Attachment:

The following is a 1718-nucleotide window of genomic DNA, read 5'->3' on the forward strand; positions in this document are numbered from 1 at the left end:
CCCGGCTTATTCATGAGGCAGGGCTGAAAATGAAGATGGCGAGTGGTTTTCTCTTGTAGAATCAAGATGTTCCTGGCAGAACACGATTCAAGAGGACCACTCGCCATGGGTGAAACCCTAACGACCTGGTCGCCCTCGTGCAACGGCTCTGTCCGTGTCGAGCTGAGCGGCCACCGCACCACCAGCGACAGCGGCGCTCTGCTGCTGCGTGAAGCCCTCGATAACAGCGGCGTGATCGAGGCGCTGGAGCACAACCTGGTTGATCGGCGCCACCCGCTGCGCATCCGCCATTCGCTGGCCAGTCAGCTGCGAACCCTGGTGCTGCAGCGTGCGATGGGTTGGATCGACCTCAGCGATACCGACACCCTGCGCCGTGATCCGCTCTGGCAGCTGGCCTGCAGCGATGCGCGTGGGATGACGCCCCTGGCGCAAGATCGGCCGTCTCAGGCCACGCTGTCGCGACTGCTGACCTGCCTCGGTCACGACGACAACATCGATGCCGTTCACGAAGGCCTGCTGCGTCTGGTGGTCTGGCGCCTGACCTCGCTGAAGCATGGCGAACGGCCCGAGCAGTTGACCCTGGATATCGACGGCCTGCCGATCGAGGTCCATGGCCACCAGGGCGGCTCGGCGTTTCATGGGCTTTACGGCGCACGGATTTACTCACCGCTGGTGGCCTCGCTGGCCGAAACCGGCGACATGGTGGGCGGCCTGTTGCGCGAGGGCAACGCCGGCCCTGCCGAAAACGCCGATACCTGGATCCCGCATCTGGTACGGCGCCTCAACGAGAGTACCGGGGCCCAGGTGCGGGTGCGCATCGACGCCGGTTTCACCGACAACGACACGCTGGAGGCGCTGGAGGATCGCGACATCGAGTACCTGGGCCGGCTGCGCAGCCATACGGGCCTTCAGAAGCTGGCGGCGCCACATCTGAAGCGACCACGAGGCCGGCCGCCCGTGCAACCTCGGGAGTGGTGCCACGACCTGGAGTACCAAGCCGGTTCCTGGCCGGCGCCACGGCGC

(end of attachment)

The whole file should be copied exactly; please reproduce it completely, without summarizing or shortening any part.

The following is a 1718-nucleotide window of genomic DNA, read 5'->3' on the forward strand; positions in this document are numbered from 1 at the left end:
CCCGGCTTATTCATGAGGCAGGGCTGAAAATGAAGATGGCGAGTGGTTTTCTCTTGTAGAATCAAGATGTTCCTGGCAGAACACGATTCAAGAGGACCACTCGCCATGGGTGAAACCCTAACGACCTGGTCGCCCTCGTGCAACGGCTCTGTCCGTGTCGAGCTGAGCGGCCACCGCACCACCAGCGACAGCGGCGCTCTGCTGCTGCGTGAAGCCCTCGATAACAGCGGCGTGATCGAGGCGCTGGAGCACAACCTGGTTGATCGGCGCCACCCGCTGCGCATCCGCCATTCGCTGGCCAGTCAGCTGCGAACCCTGGTGCTGCAGCGTGCGATGGGTTGGATCGACCTCAGCGATACCGACACCCTGCGCCGTGATCCGCTCTGGCAGCTGGCCTGCAGCGATGCGCGTGGGATGACGCCCCTGGCGCAAGATCGGCCGTCTCAGGCCACGCTGTCGCGACTGCTGACCTGCCTCGGTCACGACGACAACATCGATGCCGTTCACGAAGGCCTGCTGCGTCTGGTGGTCTGGCGCCTGACCTCGCTGAAGCATGGCGAACGGCCCGAGCAGTTGACCCTGGATATCGACGGCCTGCCGATCGAGGTCCATGGCCACCAGGGCGGCTCGGCGTTTCATGGGCTTTACGGCGCACGGATTTACTCACCGCTGGTGGCCTCGCTGGCCGAAACCGGCGACATGGTGGGCGGCCTGTTGCGCGAGGGCAACGCCGGCCCTGCCGAAAACGCCGATACCTGGATCCCGCATCTGGTACGGCGCCTCAACGAGAGTACCGGGGCCCAGGTGCGGGTGCGCATCGACGCCGGTTTCACCGACAACGACACGCTGGAGGCGCTGGAGGATCGCGACATCGAGTACCTGGGCCGGCTGCGCAGCCATACGGGCCTTCAGAAGCTGGCGGCGCCACATCTGAAGCGACCACGAGGCCGGCCGCCCGTGCAACCTCGGGAGTGGTGCCACGACCTGGAGTACCAAGCCGGTTCCTGGCCGGCGCCACGGCGC